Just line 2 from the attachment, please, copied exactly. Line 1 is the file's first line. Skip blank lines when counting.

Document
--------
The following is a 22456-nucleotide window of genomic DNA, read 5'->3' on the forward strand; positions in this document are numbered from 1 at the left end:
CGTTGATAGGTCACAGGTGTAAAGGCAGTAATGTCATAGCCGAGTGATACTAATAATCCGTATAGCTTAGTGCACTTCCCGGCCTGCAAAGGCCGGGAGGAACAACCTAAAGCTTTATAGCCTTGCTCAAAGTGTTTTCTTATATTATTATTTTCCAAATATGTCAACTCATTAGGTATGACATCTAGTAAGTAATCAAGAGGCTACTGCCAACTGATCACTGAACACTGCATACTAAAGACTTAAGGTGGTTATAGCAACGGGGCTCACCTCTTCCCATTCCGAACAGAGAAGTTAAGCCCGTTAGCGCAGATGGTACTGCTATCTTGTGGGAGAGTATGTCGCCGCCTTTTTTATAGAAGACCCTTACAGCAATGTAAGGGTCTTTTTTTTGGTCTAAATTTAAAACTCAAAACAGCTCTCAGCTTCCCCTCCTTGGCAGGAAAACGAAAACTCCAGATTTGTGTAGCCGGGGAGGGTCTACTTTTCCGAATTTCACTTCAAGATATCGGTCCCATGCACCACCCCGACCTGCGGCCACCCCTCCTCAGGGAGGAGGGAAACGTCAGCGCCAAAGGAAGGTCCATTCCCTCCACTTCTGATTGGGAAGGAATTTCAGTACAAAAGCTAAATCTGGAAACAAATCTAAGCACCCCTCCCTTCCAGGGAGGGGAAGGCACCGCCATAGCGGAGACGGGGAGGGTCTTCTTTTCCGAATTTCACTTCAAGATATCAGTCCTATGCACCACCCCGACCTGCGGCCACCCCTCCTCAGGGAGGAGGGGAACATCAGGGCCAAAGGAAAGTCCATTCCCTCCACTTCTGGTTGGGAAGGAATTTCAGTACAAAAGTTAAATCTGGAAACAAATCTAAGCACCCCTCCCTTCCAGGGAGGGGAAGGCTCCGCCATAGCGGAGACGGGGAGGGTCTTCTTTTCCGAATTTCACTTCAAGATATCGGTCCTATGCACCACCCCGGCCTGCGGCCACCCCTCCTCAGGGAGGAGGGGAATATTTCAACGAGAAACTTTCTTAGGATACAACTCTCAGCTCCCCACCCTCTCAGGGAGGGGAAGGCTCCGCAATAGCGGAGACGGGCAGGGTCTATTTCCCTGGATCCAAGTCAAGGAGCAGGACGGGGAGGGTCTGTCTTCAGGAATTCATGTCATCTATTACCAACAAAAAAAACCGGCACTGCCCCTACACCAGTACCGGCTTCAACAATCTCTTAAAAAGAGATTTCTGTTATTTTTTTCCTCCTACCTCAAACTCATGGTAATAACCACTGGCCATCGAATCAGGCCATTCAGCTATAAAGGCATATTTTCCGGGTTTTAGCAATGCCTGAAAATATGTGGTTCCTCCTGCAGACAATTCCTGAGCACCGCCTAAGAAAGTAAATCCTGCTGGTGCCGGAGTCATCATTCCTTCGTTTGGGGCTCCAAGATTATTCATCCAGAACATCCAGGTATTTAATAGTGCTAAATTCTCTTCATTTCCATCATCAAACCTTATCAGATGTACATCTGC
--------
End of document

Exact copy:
CGTTGATAGGTCACAGGTGTAAAGGCAGTAATGTCATAGCCGAGTGATACTAATAATCCGTATAGCTTAGTGCACTTCCCGGCCTGCAAAGGCCGGGAGGAACAACCTAAAGCTTTATAGCCTTGCTCAAAGTGTTTTCTTATATTATTATTTTCCAAATATGTCAACTCATTAGGTATGACATCTAGTAAGTAATCAAGAGGCTACTGCCAACTGATCACTGAACACTGCATACTAAAGACTTAAGGTGGTTATAGCAACGGGGCTCACCTCTTCCCATTCCGAACAGAGAAGTTAAGCCCGTTAGCGCAGATGGTACTGCTATCTTGTGGGAGAGTATGTCGCCGCCTTTTTTATAGAAGACCCTTACAGCAATGTAAGGGTCTTTTTTTTGGTCTAAATTTAAAACTCAAAACAGCTCTCAGCTTCCCCTCCTTGGCAGGAAAACGAAAACTCCAGATTTGTGTAGCCGGGGAGGGTCTACTTTTCCGAATTTCACTTCAAGATATCGGTCCCATGCACCACCCCGACCTGCGGCCACCCCTCCTCAGGGAGGAGGGAAACGTCAGCGCCAAAGGAAGGTCCATTCCCTCCACTTCTGATTGGGAAGGAATTTCAGTACAAAAGCTAAATCTGGAAACAAATCTAAGCACCCCTCCCTTCCAGGGAGGGGAAGGCACCGCCATAGCGGAGACGGGGAGGGTCTTCTTTTCCGAATTTCACTTCAAGATATCAGTCCTATGCACCACCCCGACCTGCGGCCACCCCTCCTCAGGGAGGAGGGGAACATCAGGGCCAAAGGAAAGTCCATTCCCTCCACTTCTGGTTGGGAAGGAATTTCAGTACAAAAGTTAAATCTGGAAACAAATCTAAGCACCCCTCCCTTCCAGGGAGGGGAAGGCTCCGCCATAGCGGAGACGGGGAGGGTCTTCTTTTCCGAATTTCACTTCAAGATATCGGTCCTATGCACCACCCCGGCCTGCGGCCACCCCTCCTCAGGGAGGAGGGGAATATTTCAACGAGAAACTTTCTTAGGATACAACTCTCAGCTCCCCACCCTCTCAGGGAGGGGAAGGCTCCGCAATAGCGGAGACGGGCAGGGTCTATTTCCCTGGATCCAAGTCAAGGAGCAGGACGGGGAGGGTCTGTCTTCAGGAATTCATGTCATCTATTACCAACAAAAAAAACCGGCACTGCCCCTACACCAGTACCGGCTTCAACAATCTCTTAAAAAGAGATTTCTGTTATTTTTTTCCTCCTACCTCAAACTCATGGTAATAACCACTGGCCATCGAATCAGGCCATTCAGCTATAAAGGCATATTTTCCGGGTTTTAGCAATGCCTGAAAATATGTGGTTCCTCCTGCAGACAATTCCTGAGCACCGCCTAAGAAAGTAAATCCTGCTGGTGCCGGAGTCATCATTCCTTCGTTTGGGGCTCCAAGATTATTCATCCAGAACATCCAGGTATTTAATAGTGCTAAATTCTCTTCATTTCCATCATCAAACCTTATCAGATGTACATCTGC